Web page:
To have the best looking lawn and garden, it is important to give them what they need. Just like humans, plants and grass are living things and need food to help them grow. Along with sunlight and water, plants gather several elements from the air and soil. Fertilizer gives them the extra elements that they are not able to gather. If you don’t feed them the necessary elements (such as nitrogen, phosphorus, potassium, and other trace elements), you run the risk of your garden becoming barren.
In addition to making your plants look good, healthy grass also helps prevent runoff of your yard and decreases water pollution. But in order for it to be beneficial to the environment, it needs to be applied correctly and at the right time of year. Learn when to fertilize and how to fertilize your garden and lawn in Minnesota.
When to Fertilize
Late summer and early fall are the best times of year to fertilize your garden and lawn. According to the University of Minnesota, early spring applications of fertilizer can make your lawn look nice from the surge of top growth, but it ultimately depletes the plants’ energy reserves. You should give your plants an extra boost when they are weaker and less able to survive during the summer. Late summer or early September fertilizer application will give your plants the nutrition to help them overcome those summer stress periods. In return, the grass will flourish and your plants will reward you with bigger flowers or larger fruits and vegetables.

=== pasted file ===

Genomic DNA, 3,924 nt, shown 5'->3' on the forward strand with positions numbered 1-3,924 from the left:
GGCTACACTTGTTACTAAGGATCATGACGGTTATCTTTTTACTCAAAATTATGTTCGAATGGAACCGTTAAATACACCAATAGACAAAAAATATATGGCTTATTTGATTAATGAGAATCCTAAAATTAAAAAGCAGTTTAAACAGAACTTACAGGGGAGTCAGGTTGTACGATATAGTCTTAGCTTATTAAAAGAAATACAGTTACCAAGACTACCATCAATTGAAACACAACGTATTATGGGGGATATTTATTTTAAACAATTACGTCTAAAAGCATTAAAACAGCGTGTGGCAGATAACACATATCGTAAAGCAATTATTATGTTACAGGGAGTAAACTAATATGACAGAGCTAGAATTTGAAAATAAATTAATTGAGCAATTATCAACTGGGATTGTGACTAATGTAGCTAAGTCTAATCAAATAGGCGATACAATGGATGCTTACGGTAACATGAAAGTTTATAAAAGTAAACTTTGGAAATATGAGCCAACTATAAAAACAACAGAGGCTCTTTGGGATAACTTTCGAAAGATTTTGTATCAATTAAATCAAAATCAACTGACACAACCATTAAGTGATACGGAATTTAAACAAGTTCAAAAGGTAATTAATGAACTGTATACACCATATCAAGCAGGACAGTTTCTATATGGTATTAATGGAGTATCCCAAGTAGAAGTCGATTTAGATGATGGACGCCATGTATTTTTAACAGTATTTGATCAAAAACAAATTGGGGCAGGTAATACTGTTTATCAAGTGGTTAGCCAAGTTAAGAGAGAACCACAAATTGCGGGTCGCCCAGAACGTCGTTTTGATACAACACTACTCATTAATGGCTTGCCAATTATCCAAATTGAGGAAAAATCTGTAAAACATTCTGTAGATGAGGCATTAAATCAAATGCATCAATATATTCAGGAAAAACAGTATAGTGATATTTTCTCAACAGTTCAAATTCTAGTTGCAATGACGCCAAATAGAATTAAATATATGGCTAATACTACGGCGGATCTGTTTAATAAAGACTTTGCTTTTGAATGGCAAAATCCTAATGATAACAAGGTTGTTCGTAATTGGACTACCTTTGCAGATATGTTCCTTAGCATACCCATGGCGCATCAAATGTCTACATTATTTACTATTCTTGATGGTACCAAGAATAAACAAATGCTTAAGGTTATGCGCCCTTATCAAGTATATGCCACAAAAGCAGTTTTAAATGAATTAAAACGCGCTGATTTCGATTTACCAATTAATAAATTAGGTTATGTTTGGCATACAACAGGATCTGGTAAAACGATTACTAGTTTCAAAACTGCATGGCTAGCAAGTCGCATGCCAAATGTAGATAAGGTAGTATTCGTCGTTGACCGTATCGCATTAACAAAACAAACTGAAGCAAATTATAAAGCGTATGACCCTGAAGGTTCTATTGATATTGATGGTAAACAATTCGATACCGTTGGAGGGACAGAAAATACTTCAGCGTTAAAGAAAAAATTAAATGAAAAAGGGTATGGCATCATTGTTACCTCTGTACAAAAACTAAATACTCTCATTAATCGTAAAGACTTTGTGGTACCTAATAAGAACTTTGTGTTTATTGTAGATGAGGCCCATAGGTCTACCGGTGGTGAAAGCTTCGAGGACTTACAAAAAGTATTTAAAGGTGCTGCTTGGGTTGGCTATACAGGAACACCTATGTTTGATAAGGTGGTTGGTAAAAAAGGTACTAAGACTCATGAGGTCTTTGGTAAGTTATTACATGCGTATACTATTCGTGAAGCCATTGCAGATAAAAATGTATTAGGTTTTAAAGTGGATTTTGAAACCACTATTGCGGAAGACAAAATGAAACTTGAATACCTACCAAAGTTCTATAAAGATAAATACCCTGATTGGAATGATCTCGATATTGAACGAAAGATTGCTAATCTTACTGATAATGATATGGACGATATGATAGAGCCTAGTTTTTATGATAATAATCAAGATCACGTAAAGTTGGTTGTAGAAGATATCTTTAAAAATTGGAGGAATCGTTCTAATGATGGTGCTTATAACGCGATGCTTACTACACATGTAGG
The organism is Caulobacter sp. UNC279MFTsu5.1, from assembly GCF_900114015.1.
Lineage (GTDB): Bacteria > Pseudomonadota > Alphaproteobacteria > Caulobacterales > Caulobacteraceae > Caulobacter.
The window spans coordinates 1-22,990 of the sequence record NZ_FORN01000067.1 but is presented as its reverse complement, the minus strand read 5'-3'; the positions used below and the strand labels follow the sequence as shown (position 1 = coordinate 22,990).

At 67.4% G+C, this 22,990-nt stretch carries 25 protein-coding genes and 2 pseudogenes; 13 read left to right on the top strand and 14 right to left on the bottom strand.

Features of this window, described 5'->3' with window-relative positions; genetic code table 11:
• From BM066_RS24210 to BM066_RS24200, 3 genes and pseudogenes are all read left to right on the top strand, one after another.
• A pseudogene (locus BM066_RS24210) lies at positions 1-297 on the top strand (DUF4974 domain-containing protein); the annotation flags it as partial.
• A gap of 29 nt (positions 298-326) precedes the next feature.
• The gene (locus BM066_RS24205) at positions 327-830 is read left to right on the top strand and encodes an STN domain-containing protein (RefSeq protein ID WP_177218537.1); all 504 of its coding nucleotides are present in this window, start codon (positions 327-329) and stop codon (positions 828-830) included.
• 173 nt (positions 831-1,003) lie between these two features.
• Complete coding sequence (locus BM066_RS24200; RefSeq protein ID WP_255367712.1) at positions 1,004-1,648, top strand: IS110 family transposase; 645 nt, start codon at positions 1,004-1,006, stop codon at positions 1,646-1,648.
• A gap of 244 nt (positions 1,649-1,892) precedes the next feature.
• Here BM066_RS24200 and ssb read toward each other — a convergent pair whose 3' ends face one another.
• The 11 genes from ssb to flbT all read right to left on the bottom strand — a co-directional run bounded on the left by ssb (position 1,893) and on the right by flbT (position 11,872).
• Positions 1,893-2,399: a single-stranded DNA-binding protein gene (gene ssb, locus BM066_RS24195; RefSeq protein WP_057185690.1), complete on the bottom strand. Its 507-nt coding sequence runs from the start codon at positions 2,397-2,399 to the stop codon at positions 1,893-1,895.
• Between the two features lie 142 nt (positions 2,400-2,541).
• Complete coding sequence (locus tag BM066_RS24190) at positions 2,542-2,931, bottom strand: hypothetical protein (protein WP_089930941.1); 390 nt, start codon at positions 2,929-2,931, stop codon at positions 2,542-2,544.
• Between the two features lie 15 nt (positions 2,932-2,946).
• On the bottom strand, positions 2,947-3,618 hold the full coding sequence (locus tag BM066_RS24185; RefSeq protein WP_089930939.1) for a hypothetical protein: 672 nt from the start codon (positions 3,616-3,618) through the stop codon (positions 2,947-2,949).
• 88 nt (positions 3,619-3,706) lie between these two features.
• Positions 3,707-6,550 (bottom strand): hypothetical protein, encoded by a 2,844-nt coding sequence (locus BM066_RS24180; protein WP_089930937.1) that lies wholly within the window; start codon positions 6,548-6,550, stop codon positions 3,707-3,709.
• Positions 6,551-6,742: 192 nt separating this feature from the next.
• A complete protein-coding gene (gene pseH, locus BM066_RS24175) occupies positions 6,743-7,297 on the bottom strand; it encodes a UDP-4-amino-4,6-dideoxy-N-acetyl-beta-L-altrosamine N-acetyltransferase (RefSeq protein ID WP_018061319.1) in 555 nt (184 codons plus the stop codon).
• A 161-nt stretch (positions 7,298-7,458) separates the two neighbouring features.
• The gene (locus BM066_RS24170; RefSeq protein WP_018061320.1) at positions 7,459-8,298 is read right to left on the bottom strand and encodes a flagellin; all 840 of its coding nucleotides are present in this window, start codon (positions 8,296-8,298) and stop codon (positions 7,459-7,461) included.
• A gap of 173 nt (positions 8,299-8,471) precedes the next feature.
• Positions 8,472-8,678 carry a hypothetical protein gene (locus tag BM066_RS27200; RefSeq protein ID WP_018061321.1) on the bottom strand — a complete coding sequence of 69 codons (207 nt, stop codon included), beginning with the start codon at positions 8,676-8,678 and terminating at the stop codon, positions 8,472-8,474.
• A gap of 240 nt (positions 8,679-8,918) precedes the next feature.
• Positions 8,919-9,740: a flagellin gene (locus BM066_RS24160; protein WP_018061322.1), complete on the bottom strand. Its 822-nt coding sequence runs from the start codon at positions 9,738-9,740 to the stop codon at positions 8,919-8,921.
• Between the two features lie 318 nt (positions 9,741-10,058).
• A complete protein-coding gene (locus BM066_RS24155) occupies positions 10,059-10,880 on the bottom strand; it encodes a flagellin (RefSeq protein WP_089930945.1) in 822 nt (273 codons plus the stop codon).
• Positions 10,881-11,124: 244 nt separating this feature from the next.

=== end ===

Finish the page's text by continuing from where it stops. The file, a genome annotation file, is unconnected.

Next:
Steps to Fertilizing
There are different methods to fertilizing, depending on the plant or area that needs it. Some general tips for applying fertilizer include:
- Get a soil test. This will tell you what trace minerals you need to add.
- Fertilize in the morning. Temperatures should be below 85 F and there should be little wind.
- Remove fertilizer from your driveway or streets. This will help avoid runoff pollution.
To fertilize your lawn or large areas, you can use the broadcast application. This method is used to apply fertilizer to your grass or new beds before they are planted. Spread the fertilizer with a rotary or drop spreader. Apply it in one direction at half the recommended rate and then apply the second half perpendicular to the first (to make a grid pattern). This will ensure even coverage.
The top-dress application technique can be used for individual plants, such as shrubs or perennials. This application is done by hand with granular fertilizer. To fertilize your plants with the top-dress method, simply apply the granules around the base of the plant. If you are fertilizing vegetables, place them in a strip parallel to the planting row.
Remember: More fertilizer does not mean better. Be careful not to overfeed your plants because too much fertilizer can cause damage to (or even kill) your plants.
What Fertilizer to Use
There are many fertilizers available, so sometimes it can be difficult to select the right one. For late summer and early fall application, you should use a fertilizer that delivers its nitrogen in slow-release form. It can also be labeled as water-insoluble or controlled-release fertilizer. These are more effective in providing the nutrients required at the correct rate for late summer and fall. You may also want to consider a fertilizer that is specialized for the crops you are growing.
Bonus: You can also build soil fertility by adding compost. Compost can help improve the fertility and texture of the soil. Just add 1 to 2 inches to the top of the soil and work it in about 6-8 inches.
See our Garden Maintenance Schedule to learn more about when you should fertilize your lawn and garden!